#Colorado Water Congress Summer Meeting Day 1 recap #CWCVirtual2020

Part of the memorial to Wayne Aspinall in Palisade. Aspinall, a Democrat, is a legend in the water sector, and is the namesake of the annual award given by the Colorado Water Congress. Photo: Brent Gardner-Smith/Aspen Journalism

From Colorado Politics (Joey Bunch):

U.S. Sen. Cory Gardner said Colorado can’t conserve its way out of a deep drought and a decades-long struggle over the state’s water, as he spoke to the state’s water managers Tuesday…

He said he had passed more water legislation than the rest of the state’s congressional delegation combined during his six years in the Senate and four years in the U.S. House before that. Gardner also is a former state legislator.

“We have such diverse water needs in our state,” Gardner said, noting his Yuma County community depends on groundwater and that a canoe would dam up the nearest river 30 miles away. He also cited his work on the Arkansas Valley Conduit to deliver fresh water to the parched farm region east of Pueblo, a project on the books since 1983 that only this year got federal funding, as well as other funding for endangered species recovery on the Colorado River.

He spoke of the complexity of solutions given the diversity of users and suppliers, plus the Front Range’s dramatic and steady growth.

“No. 1, we have to have more water storage, that’s an absolute,” Gardner told the Water Congress. “We have to have conservation, No. 2. We cannot conserve our way out of our water shortfall, though.”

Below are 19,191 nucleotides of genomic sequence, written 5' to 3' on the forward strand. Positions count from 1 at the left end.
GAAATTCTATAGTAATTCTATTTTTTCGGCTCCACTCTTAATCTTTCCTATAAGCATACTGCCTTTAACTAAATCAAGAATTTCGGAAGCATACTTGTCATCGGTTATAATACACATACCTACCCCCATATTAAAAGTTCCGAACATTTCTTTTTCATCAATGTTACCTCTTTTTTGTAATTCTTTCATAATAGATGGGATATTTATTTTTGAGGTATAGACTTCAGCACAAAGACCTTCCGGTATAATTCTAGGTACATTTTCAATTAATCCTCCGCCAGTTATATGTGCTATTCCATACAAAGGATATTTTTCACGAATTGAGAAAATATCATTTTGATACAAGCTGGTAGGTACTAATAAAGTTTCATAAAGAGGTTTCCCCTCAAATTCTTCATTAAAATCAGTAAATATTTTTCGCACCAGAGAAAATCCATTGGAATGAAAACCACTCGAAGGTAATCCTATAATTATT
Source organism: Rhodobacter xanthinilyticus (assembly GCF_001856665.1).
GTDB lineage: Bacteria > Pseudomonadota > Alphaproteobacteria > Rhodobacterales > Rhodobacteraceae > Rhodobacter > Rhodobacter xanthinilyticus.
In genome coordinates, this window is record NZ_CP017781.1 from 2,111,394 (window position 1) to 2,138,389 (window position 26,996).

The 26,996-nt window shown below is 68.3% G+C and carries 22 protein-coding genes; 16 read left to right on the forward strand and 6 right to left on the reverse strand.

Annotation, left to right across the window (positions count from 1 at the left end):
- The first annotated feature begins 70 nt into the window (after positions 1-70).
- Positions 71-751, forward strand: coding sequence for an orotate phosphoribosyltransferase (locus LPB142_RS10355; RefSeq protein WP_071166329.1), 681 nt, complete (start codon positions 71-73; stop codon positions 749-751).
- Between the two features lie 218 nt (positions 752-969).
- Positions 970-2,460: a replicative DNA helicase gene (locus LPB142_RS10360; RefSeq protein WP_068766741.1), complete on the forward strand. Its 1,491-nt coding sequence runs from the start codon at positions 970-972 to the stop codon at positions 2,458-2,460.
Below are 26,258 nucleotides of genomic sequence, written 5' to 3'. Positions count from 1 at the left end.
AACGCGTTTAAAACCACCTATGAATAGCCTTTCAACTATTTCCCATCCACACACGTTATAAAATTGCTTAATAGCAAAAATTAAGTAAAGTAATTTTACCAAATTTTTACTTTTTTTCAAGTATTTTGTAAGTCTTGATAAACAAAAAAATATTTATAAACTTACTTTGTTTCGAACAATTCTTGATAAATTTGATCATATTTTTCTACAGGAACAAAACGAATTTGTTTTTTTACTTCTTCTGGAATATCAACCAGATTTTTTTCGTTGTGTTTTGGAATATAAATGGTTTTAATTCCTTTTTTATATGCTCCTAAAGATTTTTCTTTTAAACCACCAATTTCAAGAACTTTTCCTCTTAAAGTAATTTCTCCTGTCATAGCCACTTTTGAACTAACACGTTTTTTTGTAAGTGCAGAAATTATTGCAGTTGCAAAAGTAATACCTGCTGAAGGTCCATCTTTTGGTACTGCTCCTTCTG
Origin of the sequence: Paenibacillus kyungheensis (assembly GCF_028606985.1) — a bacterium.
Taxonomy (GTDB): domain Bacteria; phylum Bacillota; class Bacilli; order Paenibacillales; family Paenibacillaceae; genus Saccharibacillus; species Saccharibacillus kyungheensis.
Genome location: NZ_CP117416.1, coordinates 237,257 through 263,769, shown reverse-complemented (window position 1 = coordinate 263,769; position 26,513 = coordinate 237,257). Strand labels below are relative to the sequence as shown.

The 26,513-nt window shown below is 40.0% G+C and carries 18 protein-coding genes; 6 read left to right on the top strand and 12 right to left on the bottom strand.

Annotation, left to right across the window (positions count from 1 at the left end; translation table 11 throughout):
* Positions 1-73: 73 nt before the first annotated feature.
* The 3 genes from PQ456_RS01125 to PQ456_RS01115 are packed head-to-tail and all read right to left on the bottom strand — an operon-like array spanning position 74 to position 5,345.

[…]

Former Gov. John Hickenlooper began his recorded statement by noting he’s spoken in-person to the Water Congress before. He then spoke of the challenges created by COVID-19 “made worse by the reckless action of the United States Senate,” before he pivoted to climate change and wildfires.

Hickenlooper spoke of his time building bridges with Denver and the rest of the state, recalling how he visited the Western Slope soon after he became mayor of Denver in 2003 and received a standing ovation for his remarks.

“Unfortunately today’s politics almost begs us to be partisan, assuming the worst in each other, raising suspicions between neighbors on either side of the Continental Divide,” Hickenlooper said. “At the federal level Washington is as dysfunctional as a broken septic system.”

He said water provided grounds to put partisanship aside.

Hickenlooper spoke of water often during his eight years as governor and adopted the Colorado’s first statewide water management plan. Hickenlooper did not acquire legislative or public support for funding the plan – an estimated $100 million a year – during one of the state’s strongest period of economic growth…

Pollster Floyd Ciruli interviewed Republican strategist Cinamon Watson and Democratic strategist Rick Ridder after the two candidates spoke.

Leave a Reply